Pandemic vs. the Supply Chain: Can Technology Solve the Issues?
The COVID-19 pandemic sent shockwaves through the global supply chain that are still being felt through elevated freight rates, capacity constraints, and unpredictable transit times. Logistics technology solutions hope to resolve newly uncovered root cause issues within the supply chain through improvements in processes and visibility.
How the Pandemic Changed the Supply Chain
Globalization has long been at the heart of supply chains - connecting the world through communication, goods, services, and technologies. It has driven efficiencies and cost-savings in the procurement, manufacture, and transportation of goods, and supported a market of readily available and affordable consumer products. The COVID pandemic and ensuing ocean freight crisis challenged these established practices and forced companies to examine their supply chain processes. This shift can be seen in several areas:
- Reconsidering the just-in-time (JIT) supply chain: While JIT is extremely beneficial for reducing costs through improved inventory management, it requires a high level of specificity and demands consistent, reliable delivery schedules. Since freight market instability is likely to continue for several years, many companies are reverting to the practice of maintaining a stock of essential parts and materials to reduce inventory risks in case of another crisis.
- Increased focus on agility and flexibility: With so many variables at play, a setback in any link of the supply chain can have a crippling impact on the ability to meet demand. More than ever, companies are developing processes that allow them to pivot and adapt quickly when global market conditions threaten inventory levels and production schedules.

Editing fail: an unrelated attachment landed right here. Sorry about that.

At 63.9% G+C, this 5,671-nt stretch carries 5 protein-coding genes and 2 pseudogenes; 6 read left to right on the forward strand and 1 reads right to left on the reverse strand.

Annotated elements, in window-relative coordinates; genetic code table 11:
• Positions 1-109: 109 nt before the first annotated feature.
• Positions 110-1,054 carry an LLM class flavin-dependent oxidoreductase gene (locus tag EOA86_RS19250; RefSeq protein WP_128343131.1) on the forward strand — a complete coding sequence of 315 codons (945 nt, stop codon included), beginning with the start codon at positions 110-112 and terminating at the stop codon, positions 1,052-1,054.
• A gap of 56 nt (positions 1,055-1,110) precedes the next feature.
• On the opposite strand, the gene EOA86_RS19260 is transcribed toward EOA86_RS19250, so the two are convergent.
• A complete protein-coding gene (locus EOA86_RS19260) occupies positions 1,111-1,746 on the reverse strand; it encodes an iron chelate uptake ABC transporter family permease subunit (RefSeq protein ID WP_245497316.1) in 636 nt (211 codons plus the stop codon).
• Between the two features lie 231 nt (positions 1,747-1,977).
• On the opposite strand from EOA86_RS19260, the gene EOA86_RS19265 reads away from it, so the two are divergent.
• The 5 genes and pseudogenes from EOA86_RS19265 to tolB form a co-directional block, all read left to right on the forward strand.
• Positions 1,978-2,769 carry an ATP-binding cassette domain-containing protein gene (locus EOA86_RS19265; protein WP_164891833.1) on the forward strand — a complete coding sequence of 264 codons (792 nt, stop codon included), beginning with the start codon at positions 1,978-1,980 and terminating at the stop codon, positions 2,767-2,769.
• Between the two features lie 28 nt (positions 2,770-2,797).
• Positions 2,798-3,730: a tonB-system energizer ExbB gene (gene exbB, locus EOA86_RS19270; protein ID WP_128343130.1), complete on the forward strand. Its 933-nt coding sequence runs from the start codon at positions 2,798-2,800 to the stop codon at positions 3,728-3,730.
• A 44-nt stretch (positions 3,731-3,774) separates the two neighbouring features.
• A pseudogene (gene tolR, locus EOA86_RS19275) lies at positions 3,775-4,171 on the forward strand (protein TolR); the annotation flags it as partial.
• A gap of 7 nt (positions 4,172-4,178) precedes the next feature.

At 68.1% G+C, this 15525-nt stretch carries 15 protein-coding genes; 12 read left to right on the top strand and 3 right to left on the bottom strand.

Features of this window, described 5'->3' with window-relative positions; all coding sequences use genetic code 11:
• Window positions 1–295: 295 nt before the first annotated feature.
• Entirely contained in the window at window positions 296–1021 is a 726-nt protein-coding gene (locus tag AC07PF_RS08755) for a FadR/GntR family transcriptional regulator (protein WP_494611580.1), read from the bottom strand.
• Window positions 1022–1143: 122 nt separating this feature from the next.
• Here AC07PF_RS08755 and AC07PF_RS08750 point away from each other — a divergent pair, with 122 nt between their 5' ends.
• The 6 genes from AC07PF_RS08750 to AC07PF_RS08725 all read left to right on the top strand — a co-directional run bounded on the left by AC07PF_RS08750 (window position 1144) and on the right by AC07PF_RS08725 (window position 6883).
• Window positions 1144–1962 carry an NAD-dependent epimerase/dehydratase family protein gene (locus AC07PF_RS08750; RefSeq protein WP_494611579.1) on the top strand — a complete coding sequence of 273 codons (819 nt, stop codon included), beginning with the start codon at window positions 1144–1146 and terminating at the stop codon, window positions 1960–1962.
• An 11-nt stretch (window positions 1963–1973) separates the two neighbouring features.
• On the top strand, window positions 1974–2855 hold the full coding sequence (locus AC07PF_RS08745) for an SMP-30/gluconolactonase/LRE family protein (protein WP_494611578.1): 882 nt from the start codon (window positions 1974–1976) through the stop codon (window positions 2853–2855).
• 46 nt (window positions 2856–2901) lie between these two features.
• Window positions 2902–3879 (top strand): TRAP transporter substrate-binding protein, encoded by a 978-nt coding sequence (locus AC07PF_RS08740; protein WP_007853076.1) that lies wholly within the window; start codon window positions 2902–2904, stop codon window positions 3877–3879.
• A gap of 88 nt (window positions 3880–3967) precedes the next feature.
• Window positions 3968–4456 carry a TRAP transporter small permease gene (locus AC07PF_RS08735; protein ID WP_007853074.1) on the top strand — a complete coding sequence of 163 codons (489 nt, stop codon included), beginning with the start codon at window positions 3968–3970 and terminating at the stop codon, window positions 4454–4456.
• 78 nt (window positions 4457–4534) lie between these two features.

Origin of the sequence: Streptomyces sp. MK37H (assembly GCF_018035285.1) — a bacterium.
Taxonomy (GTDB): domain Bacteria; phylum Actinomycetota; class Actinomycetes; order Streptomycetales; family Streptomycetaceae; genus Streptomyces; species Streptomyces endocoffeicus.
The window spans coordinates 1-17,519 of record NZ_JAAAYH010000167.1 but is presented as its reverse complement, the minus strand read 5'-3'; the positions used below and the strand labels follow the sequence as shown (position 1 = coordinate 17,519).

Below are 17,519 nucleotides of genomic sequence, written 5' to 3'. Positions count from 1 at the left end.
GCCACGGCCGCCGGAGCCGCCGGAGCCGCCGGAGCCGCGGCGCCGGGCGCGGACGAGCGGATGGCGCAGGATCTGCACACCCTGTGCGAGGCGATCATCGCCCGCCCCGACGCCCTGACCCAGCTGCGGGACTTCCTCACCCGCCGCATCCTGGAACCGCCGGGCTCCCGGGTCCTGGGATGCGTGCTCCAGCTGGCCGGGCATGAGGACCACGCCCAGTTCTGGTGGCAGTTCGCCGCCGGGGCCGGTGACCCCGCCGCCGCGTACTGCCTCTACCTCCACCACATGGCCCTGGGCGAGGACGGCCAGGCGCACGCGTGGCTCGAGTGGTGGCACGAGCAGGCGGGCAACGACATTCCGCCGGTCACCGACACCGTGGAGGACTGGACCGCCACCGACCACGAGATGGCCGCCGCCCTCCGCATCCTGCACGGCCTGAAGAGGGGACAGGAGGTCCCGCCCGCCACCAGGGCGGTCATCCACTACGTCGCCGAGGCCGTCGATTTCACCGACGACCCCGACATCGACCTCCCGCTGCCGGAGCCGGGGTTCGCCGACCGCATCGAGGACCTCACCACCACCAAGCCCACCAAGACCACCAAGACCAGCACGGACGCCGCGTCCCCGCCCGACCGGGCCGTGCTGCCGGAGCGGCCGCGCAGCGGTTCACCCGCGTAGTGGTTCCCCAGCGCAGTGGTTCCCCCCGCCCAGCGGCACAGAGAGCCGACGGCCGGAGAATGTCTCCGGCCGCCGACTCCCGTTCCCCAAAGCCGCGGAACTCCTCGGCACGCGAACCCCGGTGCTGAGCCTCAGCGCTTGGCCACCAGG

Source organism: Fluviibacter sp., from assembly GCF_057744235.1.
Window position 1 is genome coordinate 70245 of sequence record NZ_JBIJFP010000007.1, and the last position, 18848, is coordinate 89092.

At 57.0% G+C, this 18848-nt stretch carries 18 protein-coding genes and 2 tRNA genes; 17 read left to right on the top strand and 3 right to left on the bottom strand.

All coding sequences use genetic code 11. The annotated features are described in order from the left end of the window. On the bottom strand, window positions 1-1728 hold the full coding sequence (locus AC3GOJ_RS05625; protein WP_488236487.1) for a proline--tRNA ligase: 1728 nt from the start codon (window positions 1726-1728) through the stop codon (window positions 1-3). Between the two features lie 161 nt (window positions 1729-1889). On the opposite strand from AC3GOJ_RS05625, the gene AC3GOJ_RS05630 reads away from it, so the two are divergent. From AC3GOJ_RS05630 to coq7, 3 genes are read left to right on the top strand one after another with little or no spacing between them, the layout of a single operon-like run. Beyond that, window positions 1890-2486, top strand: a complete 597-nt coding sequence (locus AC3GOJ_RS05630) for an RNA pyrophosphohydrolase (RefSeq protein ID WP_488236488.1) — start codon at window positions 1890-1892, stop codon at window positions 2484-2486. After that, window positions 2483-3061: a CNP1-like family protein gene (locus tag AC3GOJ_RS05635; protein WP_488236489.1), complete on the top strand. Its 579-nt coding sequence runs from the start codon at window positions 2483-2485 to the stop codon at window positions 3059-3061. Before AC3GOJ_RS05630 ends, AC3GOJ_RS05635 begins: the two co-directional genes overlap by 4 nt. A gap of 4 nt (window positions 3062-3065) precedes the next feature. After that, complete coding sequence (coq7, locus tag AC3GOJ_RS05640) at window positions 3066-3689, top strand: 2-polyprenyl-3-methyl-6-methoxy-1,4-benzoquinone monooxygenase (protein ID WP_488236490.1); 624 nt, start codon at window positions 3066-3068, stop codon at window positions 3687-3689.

- Diversification of supplier and provider networks: Strategies to improve flexibility often include decreasing reliance on single suppliers and transportation by diversifying those networks. Diverse networks help mitigate risk in a volatile market and provide alternate material sources and freight capacity when contracted vendors cannot meet demand.
These shifts in supply chain strategy are critical to maintaining inventory and fulfilling customer orders in today’s unpredictable environment. Unfortunately, they also contribute to increased pressure on buyers and supply chain teams. Monitoring inventory levels, proactively identifying out-of-stock risks, and managing a growing vendor network require more manual processes for tracking and data entry, and put enormous strain on buyers.
Technology for the “New” Supply Chain
Pandemic-related supply chain disruptions forced companies to adopt new processes quickly and created new problems for the teams responsible for managing them. Emerging logistics technologies aim to streamline supply chain management with solutions in automation, integration, and visibility.